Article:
A Lot or a Little?
What you will—and won't—find in this movie.
Family, as well as life itself, is mysterious, complicated, and filled with both joy and sorrow; accepting that will help even the young make their way in the world. Trust is fragile and easily abused.
Positive Role Models
A multi-faceted look at the many roles adults play in their children's lives from the compassionate, loving, and understanding to the strict, unmercifully rigid, and terrifying. A broad picture of childhood resilience as well as vulnerability.
Violence & Scariness
Numerous frightening and intense scenes. A young boy is severely beaten by his step-father; while the actual blows from the cane are not shown, the bloody aftermath on the child's bare bottom is seen. When Fanny's and Alexander's father dies, the children witness their mother's uncontrollable grief in a lengthy sequence. In dark, suspense-filled fantasy scenes puppets come to life, scary masks and faces fill the screen, the ghosts of dead loved ones appear, and a strange household becomes a mysterious maze. A diseased woman (shown in closeup) catches fire, runs through a house and sets it and another occupant ablaze.
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Sex, Romance & Nudity
There are several scenes with explicit sexual activity between adults with partial nudity (fondling of bare breasts, undressing). A constantly lecherous man playfully makes love to his wife, and seduces a young servant, carrying on an open affair with her with his wife's knowledge; all live in the same household. Some of the classical artwork displayed in the family home includes nudity. Alexander is seen from behind as he urinates.
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In two scenes the enraged 10-year-old Alexander utters strings of profanities in Swedish (subtitled in English), including: "s--t," "c--k," "f--k," "p---y," "c--t," "crap," "butt," "piss." Other words heard occasionally: "fart," "damn," "hell," "bastard." A raucous family game shows an inebriated uncle playing chase with the assembled children and lighting his own farts. There is one outpouring of anti-Semitic rhetoric from the movie's darkest villain.
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Drinking, Drugs & Smoking
Alcoholic beverages, including wine, cognac, and beer are consumed by adults often at family celebrations, dinners, social get-togethers, and in moments of stress. Inebriated uncles provide comic relief in a number of scenes, including one in which a servant is seduced. Members of the family smoke pipes and cigars.
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Parents Need to Know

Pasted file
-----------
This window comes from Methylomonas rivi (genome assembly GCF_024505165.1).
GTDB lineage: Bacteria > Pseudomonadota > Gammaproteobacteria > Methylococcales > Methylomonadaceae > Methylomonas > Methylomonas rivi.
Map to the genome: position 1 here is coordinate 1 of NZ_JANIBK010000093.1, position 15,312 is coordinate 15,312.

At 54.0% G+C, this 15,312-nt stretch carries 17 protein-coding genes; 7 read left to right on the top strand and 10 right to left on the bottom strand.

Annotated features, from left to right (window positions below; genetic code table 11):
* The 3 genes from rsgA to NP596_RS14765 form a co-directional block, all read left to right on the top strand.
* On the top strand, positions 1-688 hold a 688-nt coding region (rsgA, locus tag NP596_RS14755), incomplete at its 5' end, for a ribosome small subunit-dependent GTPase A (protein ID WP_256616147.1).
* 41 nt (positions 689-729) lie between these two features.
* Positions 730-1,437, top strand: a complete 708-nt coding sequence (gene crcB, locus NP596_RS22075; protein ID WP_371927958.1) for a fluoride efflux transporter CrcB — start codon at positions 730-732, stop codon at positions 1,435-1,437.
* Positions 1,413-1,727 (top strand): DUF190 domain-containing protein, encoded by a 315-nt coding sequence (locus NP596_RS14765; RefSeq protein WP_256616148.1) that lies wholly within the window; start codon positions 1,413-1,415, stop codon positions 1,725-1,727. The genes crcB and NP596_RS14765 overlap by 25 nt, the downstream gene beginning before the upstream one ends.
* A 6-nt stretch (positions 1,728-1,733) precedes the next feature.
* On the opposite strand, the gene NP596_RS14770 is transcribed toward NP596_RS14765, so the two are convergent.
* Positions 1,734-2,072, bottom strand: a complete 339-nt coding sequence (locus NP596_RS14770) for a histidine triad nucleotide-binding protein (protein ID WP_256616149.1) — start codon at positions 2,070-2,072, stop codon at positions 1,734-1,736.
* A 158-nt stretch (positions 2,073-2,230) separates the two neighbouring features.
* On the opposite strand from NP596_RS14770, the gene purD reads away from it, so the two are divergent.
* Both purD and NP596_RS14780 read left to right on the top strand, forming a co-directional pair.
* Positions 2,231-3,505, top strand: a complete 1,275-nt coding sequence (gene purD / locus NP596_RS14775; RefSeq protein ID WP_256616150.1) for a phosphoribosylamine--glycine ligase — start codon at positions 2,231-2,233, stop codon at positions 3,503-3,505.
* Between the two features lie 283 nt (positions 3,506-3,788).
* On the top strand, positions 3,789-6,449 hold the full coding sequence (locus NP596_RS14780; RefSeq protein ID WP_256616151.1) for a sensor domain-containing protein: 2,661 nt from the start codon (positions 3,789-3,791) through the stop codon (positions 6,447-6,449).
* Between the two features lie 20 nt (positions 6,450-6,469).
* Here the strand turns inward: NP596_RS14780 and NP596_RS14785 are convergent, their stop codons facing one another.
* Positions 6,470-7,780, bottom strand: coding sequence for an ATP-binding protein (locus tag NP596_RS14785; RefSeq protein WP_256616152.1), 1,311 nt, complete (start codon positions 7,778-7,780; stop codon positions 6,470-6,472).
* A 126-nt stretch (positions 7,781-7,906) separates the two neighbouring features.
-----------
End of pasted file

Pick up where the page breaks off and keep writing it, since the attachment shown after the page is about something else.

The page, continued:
Parents need to know that Fanny and Alexander is subtitled Swedish film is about two children, ages 10 and 8, but its themes and events are weighty and sophisticated, appropriate only for adults and mature teens. The movie contains several disturbing, intense sequences in which the young brother and sister are front and center in the aftermath of their father's death, or being treated cruelly by a villainous step-father. Both children are threatened and Alexander is emotionally tormented by the man, then beaten with a cane until his backside is bloody. In addition, there are fantasy sequences in which one or both children see ghosts, imagine the deaths of their step-father's first wife and his two daughters, and get lost in an exotic, maze-like household in which puppets and other inanimate objects come to life. During fits of anger, Alexander uses harsh profanity, including "f--k," "c--k," "piss," and more. Milder swearing occurs intermittently, and there are some anti-Semitic slurs. Characters drink alcohol frequently, become drunk, and smoke cigars and pipes. To stay in the loop on more movies like this, you can sign up for weekly Family Movie Night emails.
Is It Any Good?
The final work from the iconic Swedish filmmaker Ingmar Bergman is a heart-wrenching, in-depth portrait of childhood. Exploring the inner life and struggles of one 10-year-old boy and, peripherally, his 8-year-old sister, this multiple award-winning film pays homage to complex relationships and characters as flawed or bizarre as they are grand. His subject is nothing less than the connections, loyalties, and betrayals of Family (with a capital "F") and the essence of humanity that a family represents.
Outstanding performances, stunning visuals, and a dark, but universal story of loss and love combine to make Fanny and Alexander, made in 1982, a timeless experience. It is highly recommended, however, because of the adult nature of the thematic material and some frightening and intense scenes, it's for grownups and very mature teens.
Did we miss something on diversity?
Research shows a connection between kids' healthy self-esteem and positive portrayals in media. That's why we've added a new "Diverse Representations" section to our reviews that will be rolling out on an ongoing basis. You can help us help kids by suggesting a diversity update.